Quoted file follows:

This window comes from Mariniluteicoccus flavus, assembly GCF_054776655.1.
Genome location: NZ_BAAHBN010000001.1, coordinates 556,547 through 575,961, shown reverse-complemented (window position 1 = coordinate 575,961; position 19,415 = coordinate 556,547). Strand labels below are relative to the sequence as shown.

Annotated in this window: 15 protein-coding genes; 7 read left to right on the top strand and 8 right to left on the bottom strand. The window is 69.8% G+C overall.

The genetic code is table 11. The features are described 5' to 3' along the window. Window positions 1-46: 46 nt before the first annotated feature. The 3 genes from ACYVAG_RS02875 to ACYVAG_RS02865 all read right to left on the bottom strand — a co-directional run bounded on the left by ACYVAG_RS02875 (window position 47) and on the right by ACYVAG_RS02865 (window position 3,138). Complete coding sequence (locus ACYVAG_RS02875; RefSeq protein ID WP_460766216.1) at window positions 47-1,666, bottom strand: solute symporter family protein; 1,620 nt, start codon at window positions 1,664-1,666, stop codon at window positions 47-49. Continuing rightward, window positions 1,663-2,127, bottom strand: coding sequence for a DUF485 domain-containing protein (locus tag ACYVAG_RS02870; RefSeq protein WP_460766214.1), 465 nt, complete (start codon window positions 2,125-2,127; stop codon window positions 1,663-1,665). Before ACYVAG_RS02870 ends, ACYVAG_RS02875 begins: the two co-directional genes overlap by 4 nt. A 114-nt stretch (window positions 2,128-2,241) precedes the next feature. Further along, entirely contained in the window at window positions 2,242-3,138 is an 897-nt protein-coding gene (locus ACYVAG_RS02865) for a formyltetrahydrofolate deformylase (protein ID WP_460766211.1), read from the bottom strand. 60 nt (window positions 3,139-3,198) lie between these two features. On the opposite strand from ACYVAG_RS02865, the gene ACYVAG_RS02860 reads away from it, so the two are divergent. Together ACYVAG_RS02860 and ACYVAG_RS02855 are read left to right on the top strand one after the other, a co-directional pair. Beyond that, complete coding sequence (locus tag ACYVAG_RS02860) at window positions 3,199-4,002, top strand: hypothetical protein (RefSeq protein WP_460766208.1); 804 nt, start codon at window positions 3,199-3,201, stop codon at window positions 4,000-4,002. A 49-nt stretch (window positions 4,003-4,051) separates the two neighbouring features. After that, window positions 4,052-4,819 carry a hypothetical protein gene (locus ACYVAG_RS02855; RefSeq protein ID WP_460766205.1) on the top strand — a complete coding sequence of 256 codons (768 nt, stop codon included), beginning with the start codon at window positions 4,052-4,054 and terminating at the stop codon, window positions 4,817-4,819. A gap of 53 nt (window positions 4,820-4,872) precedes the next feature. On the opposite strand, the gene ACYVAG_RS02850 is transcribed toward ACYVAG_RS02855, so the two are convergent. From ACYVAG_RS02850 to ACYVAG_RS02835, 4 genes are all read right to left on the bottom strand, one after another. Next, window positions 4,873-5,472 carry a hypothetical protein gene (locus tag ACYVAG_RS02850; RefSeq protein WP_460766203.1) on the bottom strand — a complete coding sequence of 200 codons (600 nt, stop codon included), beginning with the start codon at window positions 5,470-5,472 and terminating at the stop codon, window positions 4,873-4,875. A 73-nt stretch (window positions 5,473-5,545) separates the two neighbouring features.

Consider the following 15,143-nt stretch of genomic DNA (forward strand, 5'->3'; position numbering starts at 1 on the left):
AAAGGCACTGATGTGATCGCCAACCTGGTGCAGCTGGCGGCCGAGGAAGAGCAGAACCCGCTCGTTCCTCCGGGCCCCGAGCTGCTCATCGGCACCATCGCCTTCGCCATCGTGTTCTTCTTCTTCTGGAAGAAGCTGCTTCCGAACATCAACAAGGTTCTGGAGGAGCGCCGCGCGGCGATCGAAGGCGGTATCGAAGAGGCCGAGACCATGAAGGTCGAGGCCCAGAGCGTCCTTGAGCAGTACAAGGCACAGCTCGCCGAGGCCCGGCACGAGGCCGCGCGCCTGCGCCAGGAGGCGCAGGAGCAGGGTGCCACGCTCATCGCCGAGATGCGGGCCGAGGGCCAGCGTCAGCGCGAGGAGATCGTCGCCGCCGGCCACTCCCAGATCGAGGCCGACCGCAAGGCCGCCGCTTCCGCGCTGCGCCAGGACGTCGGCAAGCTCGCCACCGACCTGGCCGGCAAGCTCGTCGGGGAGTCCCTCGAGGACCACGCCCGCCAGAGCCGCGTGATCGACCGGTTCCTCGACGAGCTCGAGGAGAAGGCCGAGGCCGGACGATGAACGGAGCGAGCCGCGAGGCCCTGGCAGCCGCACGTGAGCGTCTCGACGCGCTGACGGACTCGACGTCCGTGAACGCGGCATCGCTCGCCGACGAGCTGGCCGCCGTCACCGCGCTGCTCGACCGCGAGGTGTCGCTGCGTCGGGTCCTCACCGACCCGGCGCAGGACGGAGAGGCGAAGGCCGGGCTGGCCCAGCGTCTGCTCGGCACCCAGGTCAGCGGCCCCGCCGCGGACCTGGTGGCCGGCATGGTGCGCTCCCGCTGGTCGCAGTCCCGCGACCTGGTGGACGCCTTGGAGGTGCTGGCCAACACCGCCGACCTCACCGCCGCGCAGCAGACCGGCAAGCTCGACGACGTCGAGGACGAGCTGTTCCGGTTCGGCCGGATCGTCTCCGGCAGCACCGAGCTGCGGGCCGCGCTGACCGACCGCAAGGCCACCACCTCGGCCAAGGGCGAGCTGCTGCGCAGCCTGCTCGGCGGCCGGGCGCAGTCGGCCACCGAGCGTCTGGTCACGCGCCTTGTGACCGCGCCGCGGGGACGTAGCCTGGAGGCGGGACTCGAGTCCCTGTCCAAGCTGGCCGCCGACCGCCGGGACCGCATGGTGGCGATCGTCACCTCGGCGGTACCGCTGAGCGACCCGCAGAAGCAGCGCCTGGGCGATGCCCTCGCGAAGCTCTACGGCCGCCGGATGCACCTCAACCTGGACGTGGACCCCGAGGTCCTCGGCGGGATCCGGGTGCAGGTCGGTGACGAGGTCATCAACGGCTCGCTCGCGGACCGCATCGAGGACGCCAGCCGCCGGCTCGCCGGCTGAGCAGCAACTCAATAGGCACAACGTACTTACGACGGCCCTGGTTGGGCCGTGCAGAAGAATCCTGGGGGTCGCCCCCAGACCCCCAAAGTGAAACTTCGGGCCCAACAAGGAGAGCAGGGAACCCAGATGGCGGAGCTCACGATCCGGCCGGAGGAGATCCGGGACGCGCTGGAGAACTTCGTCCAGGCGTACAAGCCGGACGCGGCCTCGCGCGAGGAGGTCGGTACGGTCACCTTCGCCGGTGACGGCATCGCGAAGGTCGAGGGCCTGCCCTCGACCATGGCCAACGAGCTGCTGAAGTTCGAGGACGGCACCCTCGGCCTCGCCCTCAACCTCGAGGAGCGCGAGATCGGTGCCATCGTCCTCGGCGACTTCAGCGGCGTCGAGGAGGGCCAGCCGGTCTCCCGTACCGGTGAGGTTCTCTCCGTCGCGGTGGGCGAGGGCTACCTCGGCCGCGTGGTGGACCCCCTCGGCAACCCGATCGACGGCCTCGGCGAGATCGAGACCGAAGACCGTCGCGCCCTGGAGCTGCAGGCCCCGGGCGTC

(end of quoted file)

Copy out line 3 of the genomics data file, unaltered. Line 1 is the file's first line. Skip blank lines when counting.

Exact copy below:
Annotated in this window: 15 protein-coding genes; 7 read left to right on the top strand and 8 right to left on the bottom strand. The window is 69.8% G+C overall.